Virtual universities and distance learning
The virtual university is another product of the WWW era (though the idea actually predates the Internet— in 1969 the Open University was founded in Great Britain, using television to broadcast its courses). VUs include both the online versions of institutions that existed long before there was an Internet, as well as those that offer their courses entirely online. Examples of institutions in the latter group include Michigan Virtual University, Canadian Virtual University, Syrian Virtual University, and the Virtual University of Pakistan. Some of these have affiliations with “brick and mortar” universities. For instance, CVU has affiliations with the University of New Brunswick, Athabasca University, and other prominent Canadian institutions, which means that students registered there can take online courses from any of these places; and MVU also includes a high school!
Virtual universities were created so that students who lived far away from the campus of the institution where they wished to attend classes and could not afford either to commute to and from campus or to pay to board there, would nonetheless have the opportunity of receiving an education there. (Of course, you have to pay the fees for online classes too, but the cost is much cheaper than if you attended them on campus.) Online learning has a number of other advantages as well. The student can watch the lectures at his own pace, and even pause the video in order to take notes on important points. And if he misses any part of it or would like to go over it again, he can always rewind it. The instructor, too, has the benefit of being able to reach students in many parts of the world.
Courses at online universities are conducted through websites and email. On registering for the desired class and paying his tuition, the student receives a user ID and password with which to log in. He can then watch each lecture online and take notes as he would the old- fashioned way (with the differences described above). Online courses are divided into sections called “modules,” each with its own topics and objectives. Written assignments are sent by email, which the student can do on his computer and send it to the professor as an attachment when it is complete.
Online learning has become a popular form of education. It gives students opportunity for free expression that they often do not have in a classroom. And less than a month ago, on January 31, MVU announced plans for a new holiday called Digital Learning Day!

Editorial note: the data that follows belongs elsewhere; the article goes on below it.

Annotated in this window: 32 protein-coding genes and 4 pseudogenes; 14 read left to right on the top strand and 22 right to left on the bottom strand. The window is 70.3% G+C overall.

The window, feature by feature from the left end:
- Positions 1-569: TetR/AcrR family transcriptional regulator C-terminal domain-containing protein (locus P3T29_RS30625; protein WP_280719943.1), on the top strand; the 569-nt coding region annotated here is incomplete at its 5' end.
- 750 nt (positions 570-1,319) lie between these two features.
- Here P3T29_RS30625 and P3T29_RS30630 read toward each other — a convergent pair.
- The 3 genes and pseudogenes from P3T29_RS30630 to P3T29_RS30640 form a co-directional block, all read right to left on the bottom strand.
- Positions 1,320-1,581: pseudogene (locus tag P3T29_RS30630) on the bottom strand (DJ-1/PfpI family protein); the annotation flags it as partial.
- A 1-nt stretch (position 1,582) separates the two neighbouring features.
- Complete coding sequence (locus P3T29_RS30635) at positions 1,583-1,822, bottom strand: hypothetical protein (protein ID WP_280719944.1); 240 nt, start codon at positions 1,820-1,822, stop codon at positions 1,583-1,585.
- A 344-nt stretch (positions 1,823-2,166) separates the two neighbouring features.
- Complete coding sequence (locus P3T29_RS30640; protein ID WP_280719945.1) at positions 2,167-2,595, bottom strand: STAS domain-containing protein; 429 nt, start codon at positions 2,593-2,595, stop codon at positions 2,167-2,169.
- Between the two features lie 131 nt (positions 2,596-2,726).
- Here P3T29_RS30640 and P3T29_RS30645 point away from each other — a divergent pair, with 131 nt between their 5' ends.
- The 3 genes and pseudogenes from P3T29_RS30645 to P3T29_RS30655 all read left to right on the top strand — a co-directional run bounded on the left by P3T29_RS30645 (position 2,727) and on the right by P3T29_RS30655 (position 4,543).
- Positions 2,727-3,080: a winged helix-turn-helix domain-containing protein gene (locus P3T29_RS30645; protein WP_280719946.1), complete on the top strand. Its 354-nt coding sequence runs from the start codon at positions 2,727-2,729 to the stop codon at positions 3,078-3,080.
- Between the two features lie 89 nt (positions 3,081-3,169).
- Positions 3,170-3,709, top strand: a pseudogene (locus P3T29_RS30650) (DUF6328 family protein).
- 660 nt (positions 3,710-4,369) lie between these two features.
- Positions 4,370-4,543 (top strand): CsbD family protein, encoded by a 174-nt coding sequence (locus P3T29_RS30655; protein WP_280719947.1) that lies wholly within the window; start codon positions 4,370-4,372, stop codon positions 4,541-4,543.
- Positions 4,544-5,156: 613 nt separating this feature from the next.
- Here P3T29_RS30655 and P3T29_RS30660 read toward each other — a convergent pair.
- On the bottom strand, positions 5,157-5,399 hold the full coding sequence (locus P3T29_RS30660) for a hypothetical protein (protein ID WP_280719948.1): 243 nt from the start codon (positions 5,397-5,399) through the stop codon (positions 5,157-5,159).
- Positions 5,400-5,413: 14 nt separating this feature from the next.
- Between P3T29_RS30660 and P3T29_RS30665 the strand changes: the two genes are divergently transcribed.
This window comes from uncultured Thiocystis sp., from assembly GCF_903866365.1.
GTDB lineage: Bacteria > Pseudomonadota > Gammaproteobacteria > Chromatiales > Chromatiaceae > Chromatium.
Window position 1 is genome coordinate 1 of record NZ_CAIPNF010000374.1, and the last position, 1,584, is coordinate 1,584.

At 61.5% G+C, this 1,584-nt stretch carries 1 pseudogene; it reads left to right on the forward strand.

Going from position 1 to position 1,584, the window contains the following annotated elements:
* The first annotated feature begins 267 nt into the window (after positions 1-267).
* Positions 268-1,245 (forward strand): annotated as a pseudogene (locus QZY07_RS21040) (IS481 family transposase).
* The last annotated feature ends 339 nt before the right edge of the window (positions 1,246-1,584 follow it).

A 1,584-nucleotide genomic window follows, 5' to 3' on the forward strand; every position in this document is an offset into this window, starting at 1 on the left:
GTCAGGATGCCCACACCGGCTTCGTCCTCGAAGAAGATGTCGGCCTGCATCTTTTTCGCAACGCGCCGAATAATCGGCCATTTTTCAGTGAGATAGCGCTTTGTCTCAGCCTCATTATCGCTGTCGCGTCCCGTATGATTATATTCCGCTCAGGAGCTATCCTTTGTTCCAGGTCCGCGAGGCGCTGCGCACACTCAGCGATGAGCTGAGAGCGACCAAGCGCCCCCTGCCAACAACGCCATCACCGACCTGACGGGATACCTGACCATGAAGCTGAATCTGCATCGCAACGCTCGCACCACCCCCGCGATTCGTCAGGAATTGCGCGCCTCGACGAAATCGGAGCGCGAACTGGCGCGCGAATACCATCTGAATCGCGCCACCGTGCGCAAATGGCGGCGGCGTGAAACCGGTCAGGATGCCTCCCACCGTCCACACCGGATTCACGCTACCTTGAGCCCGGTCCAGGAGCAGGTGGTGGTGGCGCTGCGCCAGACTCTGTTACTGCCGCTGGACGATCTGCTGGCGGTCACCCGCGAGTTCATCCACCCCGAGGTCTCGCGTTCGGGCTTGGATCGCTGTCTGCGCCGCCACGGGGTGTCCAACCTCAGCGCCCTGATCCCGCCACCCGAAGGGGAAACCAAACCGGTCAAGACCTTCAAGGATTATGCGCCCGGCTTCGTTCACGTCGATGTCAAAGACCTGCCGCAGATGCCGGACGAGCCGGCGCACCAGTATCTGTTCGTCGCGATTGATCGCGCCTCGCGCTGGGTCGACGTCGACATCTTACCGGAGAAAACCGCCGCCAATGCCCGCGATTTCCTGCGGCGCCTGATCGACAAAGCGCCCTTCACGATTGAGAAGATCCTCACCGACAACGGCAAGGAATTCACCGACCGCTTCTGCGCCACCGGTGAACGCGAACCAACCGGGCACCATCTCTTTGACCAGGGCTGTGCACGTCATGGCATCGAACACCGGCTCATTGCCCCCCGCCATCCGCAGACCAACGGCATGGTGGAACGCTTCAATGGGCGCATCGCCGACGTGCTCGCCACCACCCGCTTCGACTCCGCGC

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New Jersey has a long history of higher education. The Garden State was the only one of the thirteen original American colonies to have two colleges before the Declaration of Independence was signed. The College of New Jersey, now called Princeton University, was established in 1746 while Queens College, now called Rutgers University, was founded 20 years later.
Today New Jersey is home to 31 four-year colleges and universities as well as to 19 county colleges offering two-year degrees. New Jersey’s range of higher education options is very diverse and includes public and private schools, all women’s options, Catholic institutions and outstanding professional schools.
New Jersey Colleges and Universities
Princeton University, an Ivy League school, is one of the most prestigious institutions of higher learning in the country. It’s equally strong in science and liberal arts, and is particularly outstanding in the field of economics. Among the many illustrious faculty members and staff associated with Princeton University are Nobel Prize laureates Albert Einstein, Osamu Shimomura, Toni Morrison, Daniel Kahneman and Paul Krugman.
Rutgers University is a state university and the largest of New Jersey’s institutions of higher learning with three geographically separate campuses. The university consists of 29 schools and colleges with a 175 separate academic departments. Rutgers University has one of the highest percentages of female faculty in the nation.
Other well-known New Jersey colleges and universities include:
• New Jersey Institute of Technology: One of the nation’s outstanding science and engineering institutions
• The College of New Jersey: One of the top liberal arts colleges in the country
• Georgian Court: A private Catholic women’s university
• Seton Hall: A private coed Catholic university
• Drew University: A small university with a liberal arts emphasis
• Richard Stockton College of New Jersey: One of the most highly ranked schools in the Northeast for master’s degrees
Governor Christie’s Public Education Proposal
New Jersey’s Governor Chris Christie recently introduced a proposal to overhaul New Jersey’s state public university system to make it more competitive. The centerpiece of the plan would be the merger of Rutgers University’s Camden Campus with Rowan University. According to a poll conducted by Rutgers University\’s Eagleton Institute of Politics, 57 percent of New Jersey residents are against the governor’s plan.
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